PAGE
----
Just before the 58th minute, Wayne Rooney jogged over from the corner flag where he’d been warming up with his D.C. United teammates. The crowd at the new Audi Field, often demure for much of the match, started murmuring, and then cheering. It was time.
Rooney notched an assist, and made a stark impression as the best player on the pitch in his 32-minute debut, a 3-1 D.C. United win. The game was a welcome performance for D.C. United’s first match in their new stadium, Audi Field, and a joy for the fans there to see Rooney (no small amount of people, it must be said).
It all nearly started like a fairy tale. A minute after Rooney subbed in, Vancouver was called for a foul about 30 yards out. Rooney’s teammate Luciano Acosta, the diminutive Argentine attacker, seemed to want to have a go, but Rooney asserted himself. It was all almost setting up too perfectly — then Rooney fired it into the wall.
And for the first five minutes of play, Rooney did seem just that touch off. The cross in wasn’t quite pinpoint. The touches weren’t exactly how he wanted them. Then he started to settle in, and got a feel for the game, and then he took over.
Rooney’s takeover of the match, I should say, was not like some takeovers we’ve seen in this league. He didn’t assert himself physically or grandly like Zlatan Ibrahimovic had with his rocketed goal from distance in his debut for Los Angeles Galaxy. He didn’t take apart a defense with his dribbling as we’ve seen Giovinco do so often in this league.
Rooney played, well, clean. He started finding pockets of space, and then received and kept the ball moving. All of a sudden, D.C. United looked like they were playing with purpose. The 32-year-old Rooney might not be able to move like he could at 17 or 25, but the English attacker can still think, and his calming presence around the ball, his movement off of it, his quick play to find the next runner, all unlocked everything around him.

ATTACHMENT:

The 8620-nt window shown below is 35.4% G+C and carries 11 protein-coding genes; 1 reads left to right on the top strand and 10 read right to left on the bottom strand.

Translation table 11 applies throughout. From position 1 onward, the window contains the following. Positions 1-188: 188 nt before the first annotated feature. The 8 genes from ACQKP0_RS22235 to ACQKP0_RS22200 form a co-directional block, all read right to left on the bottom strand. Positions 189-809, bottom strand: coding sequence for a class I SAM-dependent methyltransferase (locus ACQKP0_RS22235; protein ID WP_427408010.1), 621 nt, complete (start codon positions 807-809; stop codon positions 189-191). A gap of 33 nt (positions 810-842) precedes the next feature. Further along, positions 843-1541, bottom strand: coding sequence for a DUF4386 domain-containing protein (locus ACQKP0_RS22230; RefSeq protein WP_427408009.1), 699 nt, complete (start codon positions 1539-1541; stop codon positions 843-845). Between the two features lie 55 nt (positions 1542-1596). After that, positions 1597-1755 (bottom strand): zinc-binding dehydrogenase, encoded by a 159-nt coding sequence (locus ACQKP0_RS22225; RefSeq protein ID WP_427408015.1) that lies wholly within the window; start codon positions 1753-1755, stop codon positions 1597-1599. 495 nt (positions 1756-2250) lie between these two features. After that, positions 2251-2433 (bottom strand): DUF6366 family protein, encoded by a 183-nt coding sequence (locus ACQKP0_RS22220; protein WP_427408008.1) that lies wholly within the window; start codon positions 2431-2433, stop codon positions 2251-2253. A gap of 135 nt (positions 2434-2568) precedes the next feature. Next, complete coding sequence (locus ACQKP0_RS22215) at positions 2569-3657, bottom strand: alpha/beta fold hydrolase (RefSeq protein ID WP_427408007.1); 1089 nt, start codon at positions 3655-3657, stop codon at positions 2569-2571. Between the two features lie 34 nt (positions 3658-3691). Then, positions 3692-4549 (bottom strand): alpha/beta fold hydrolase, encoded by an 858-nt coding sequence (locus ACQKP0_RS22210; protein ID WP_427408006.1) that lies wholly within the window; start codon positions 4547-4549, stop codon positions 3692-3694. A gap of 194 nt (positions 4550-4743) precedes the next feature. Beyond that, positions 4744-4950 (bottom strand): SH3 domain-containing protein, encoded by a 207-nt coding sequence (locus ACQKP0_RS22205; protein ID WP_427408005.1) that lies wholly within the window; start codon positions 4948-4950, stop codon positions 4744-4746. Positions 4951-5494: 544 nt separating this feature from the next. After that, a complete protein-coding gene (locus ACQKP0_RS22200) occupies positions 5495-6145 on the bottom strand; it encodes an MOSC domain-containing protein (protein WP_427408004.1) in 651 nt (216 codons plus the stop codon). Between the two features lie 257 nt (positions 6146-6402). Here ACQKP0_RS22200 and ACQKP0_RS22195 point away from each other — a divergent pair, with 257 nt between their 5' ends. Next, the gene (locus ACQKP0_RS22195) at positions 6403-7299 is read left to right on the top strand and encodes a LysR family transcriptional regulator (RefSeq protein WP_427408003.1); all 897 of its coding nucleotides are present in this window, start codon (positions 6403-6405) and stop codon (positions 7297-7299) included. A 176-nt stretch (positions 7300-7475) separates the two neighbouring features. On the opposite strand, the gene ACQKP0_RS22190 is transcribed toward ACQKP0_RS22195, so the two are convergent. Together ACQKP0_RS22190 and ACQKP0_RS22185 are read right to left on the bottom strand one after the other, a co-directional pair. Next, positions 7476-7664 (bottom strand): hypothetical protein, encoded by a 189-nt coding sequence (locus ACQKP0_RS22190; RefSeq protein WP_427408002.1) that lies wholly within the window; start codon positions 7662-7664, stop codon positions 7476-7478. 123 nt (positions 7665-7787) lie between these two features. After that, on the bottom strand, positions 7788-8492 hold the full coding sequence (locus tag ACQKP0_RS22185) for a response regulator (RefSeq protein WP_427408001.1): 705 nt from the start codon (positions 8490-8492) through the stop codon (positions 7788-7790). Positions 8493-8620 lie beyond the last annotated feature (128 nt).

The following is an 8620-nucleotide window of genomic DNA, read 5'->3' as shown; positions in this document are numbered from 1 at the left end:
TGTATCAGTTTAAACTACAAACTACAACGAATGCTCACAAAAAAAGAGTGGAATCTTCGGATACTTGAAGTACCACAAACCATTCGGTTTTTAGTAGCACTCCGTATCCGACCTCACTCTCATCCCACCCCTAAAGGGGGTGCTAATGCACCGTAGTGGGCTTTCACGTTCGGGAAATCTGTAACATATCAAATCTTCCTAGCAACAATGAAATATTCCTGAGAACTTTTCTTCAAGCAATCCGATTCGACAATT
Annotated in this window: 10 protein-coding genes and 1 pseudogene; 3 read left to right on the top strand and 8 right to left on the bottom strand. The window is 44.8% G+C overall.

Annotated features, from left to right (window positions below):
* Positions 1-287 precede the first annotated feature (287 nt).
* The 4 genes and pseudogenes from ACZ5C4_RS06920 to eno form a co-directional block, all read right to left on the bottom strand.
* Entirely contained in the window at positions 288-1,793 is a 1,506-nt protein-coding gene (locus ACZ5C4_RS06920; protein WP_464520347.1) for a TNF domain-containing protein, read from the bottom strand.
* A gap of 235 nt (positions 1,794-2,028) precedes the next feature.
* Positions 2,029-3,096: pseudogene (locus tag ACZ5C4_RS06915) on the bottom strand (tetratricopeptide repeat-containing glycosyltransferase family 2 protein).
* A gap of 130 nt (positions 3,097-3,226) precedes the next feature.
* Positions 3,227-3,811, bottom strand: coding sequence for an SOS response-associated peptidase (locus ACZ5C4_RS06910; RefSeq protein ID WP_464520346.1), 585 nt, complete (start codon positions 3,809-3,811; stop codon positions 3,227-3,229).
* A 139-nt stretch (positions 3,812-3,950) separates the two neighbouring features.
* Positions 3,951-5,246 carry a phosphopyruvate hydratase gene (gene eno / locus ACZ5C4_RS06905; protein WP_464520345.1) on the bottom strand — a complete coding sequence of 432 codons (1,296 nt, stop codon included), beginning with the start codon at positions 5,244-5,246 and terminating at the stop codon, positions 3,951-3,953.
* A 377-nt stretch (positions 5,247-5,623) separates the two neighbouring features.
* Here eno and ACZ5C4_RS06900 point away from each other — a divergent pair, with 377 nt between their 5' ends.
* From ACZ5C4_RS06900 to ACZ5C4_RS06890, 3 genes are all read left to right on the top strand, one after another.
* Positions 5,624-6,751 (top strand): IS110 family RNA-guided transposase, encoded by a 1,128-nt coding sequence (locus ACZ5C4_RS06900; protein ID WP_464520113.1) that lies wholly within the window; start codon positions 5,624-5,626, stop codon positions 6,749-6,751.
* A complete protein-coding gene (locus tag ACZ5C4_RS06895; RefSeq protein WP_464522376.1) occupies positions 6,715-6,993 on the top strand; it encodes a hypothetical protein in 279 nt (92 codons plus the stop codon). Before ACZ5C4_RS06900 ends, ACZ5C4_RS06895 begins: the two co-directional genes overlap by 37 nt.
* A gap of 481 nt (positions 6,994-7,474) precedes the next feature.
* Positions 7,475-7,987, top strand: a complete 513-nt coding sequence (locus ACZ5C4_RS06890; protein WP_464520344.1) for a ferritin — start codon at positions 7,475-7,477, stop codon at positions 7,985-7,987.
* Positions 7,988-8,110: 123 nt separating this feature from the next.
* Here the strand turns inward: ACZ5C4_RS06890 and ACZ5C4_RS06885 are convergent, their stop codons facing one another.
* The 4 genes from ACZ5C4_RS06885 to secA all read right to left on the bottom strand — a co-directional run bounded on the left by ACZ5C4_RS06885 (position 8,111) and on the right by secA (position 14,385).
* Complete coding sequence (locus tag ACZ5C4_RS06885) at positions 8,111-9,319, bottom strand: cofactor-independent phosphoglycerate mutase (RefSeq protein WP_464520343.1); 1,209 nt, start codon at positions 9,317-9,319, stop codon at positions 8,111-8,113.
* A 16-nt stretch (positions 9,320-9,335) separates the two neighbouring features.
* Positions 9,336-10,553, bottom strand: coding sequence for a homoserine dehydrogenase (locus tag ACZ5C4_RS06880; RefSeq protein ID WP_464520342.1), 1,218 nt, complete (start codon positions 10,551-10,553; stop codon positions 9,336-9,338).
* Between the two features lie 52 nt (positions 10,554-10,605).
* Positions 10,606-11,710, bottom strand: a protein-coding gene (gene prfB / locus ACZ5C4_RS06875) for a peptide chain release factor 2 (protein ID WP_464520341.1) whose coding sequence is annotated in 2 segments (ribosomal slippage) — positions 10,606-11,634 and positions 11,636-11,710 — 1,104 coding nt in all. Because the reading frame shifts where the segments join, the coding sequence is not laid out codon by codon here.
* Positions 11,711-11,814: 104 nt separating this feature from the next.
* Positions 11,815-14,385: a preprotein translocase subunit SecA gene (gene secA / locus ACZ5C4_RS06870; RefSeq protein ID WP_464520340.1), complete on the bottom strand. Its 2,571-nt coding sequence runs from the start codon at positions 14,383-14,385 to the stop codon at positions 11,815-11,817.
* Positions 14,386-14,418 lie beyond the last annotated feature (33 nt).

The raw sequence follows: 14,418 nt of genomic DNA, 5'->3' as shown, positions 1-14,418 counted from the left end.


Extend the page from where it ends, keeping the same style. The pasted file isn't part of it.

Suddenly, Acosta had someone who saw the game the way he did. The energetic Paul Arriola and Zoltan Stieber, both of whom had run hard all game, now had someone to find their feet as they moved off the ball.
“He just made the right play,” United head coach Ben Olsen said after the match. “There’s a huge value in that. The right weight. The right quality.”
And for United, who have bounds of energy and youth and not too much else going for them — they currently sit in last place in MLS’ Eastern Conference — it was precisely what they needed.
That quality was evident in both D.C. United goals Rooney was on the field for. The first began with Rooney when the ball was played with his back to goal. Feeling pressure on him from a defender (and a second shadowing over to provide support), Rooney played a simple one-touch pass back to Yamil Asad. Asad played the ball across the top of the box to Stieber, who touched it back into the path of an on-running Arriola. The defense, who had shadowed over to deal with Rooney, were undone. Arriola finished.
The second goal was more of the same. Acosta this time played into Rooney’s feet, and Rooney kept the ball moving, finding Arriola’s feet this time directly, who took his time, found his shot, and fired home.
There was something refreshingly earnest about Rooney’s presence on the day, not only the way he played — quick, clean, simple — but the way he earnestly cheered his teammates on, encouraging and organizing on the field, talking constantly.
“I think he is very much looking forward to his role here,” Olsen said.
At this fitness level, at this stage in his career, Rooney can’t take over a game individually like he once could. Maybe, sometime soon, he will be able to.
For now, he appears to just want to be a part of a team. And to help a club find its old winning ways.
After Arriola’s second goal, Rooney hugged the young midfielder, then, as he walked back to midfield, began to wave his arms up to the sky, as if to tell the tentative United crowd just how they were supposed to celebrate a moment like that. Finally, they woke up. They listened to their new star, and they screamed.